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Please use this identifier to cite or link to this item: https://dspace.lboro.ac.uk/2134/9080

Title: Integration of physical and virtual prototyping
Authors: Liu, Bingjian
Keywords: Prototype
Physical prototyping
Virtual prototyping
Product design
Issue Date: 2011
Publisher: © Bingjian Liu
Abstract: This research was concerned with the integration of physical and virtual prototyping to support user evaluation in the product design process. The research background, research aim and research objectives which give the overall guide to this research are introduced first. The top-level aim of the research was to explore the ways that physical and virtual prototypes can be simultaneously combined to support industrial designers in testing and modifying their designs. A comprehensive literature review was undertaken into the topics of product design and development, the role of physical and virtual prototype/prototyping and related prototyping integration technologies. A questionnaire survey regarding the applications of prototypes is then presented. The knowledge gained from these was used to define the needs of real time integration of physical and virtual prototyping. A method to quickly transfer the changes in a physical prototype to a virtual prototype has been proposed and developed into an integration system known as the Loughborough University Prototyping Integration System (LUPIS). The feasibility and potential benefits of this system were tested through several user trials. The generic implementation of LUPIS is then discussed and an example of the configuration of this system for a motorcycle is presented. Finally, conclusions about the outcome of the research and suggestions for future work are provided. The main conclusions drawn from the research were: Real time integration of physical and virtual prototypes/prototyping is an efficient way of helping product design activities, especially in the product evaluation process. LUPIS has presented a new approach to achieve the real time integration. However, more advanced technologies are needed to develop this system and make it more sophisticated. The main contributions of this research include: i) a deeper understanding of the applications of physical and virtual prototyping (obtained through literature review and questionnaire survey), ii) the needs of real time integration of physical and virtual prototyping has been defined; iii) a wide range of technologies related to prototyping integration have been investigated and analysed, and their limitations are identified; iv) The Loughborough University Prototyping Integration System has been developed and a generic implementation method has been also proposed.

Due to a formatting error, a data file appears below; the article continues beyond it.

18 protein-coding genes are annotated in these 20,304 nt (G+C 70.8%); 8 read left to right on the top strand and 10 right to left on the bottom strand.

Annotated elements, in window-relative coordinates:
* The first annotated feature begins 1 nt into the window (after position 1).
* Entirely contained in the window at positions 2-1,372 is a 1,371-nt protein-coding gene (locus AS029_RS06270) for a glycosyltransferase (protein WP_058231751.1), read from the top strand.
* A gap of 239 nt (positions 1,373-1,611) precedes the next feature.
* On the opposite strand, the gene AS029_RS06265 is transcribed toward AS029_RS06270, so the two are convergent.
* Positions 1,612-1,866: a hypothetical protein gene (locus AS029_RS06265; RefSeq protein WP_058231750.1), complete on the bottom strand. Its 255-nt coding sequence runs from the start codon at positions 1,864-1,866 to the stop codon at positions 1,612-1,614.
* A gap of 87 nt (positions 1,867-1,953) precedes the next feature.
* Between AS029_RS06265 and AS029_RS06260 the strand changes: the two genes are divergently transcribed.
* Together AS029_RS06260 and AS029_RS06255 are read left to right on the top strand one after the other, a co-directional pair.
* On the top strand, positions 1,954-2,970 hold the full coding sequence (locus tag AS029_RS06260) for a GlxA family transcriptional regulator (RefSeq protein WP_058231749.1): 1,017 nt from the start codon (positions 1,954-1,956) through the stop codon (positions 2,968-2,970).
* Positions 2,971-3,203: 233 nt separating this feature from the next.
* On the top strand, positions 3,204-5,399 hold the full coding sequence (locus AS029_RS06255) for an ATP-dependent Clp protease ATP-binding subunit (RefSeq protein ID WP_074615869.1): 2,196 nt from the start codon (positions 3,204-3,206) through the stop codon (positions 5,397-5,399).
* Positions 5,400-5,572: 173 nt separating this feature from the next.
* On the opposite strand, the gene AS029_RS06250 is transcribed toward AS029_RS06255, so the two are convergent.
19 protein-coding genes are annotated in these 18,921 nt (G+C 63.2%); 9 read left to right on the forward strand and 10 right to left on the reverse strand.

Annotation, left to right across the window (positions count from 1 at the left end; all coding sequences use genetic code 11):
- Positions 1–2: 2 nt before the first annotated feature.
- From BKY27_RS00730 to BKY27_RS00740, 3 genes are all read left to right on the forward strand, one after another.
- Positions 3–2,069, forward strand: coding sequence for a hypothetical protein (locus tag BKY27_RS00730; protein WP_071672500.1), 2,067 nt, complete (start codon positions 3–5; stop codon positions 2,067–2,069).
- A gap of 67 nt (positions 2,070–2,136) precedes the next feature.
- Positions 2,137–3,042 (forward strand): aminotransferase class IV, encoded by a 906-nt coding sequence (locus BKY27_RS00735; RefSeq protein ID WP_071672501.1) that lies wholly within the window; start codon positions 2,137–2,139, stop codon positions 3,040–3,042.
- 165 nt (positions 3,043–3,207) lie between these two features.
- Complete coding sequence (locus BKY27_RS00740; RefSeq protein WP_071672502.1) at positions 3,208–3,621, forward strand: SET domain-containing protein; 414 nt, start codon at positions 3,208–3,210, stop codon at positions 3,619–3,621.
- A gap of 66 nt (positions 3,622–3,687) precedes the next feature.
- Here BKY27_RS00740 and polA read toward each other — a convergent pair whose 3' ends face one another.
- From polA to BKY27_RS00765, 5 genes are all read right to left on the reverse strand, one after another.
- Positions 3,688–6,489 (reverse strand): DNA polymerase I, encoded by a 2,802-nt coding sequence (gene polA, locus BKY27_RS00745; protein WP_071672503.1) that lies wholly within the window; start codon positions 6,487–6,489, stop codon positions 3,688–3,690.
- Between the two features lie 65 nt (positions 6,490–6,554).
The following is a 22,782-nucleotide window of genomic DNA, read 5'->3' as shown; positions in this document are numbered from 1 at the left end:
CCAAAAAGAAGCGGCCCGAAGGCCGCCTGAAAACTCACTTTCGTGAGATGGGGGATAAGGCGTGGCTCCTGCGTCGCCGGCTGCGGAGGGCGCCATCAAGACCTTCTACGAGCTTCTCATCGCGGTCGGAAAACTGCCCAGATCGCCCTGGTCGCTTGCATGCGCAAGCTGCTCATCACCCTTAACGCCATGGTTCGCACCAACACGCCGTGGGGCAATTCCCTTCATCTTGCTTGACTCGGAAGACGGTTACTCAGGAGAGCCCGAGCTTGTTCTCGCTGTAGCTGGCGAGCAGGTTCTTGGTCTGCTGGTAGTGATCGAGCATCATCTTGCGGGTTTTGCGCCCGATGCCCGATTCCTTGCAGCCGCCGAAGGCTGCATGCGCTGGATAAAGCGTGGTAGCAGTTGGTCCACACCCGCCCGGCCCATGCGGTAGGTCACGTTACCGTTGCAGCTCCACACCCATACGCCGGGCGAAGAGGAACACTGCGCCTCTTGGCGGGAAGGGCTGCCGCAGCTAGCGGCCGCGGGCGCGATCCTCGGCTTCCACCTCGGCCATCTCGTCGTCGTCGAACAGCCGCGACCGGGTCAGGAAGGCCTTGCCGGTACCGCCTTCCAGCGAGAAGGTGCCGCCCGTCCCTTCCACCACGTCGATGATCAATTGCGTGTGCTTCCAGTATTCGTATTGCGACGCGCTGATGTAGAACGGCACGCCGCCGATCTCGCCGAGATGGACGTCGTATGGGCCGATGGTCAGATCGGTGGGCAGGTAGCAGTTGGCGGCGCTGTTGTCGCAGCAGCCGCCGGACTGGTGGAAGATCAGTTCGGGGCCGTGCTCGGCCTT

Description: A Doctoral Thesis. Submitted in partial fulfillment of the requirements for the award of Doctor of Philosophy of Loughborough University.
URI: https://dspace.lboro.ac.uk/2134/9080
Appears in Collections:PhD Theses (Design School)

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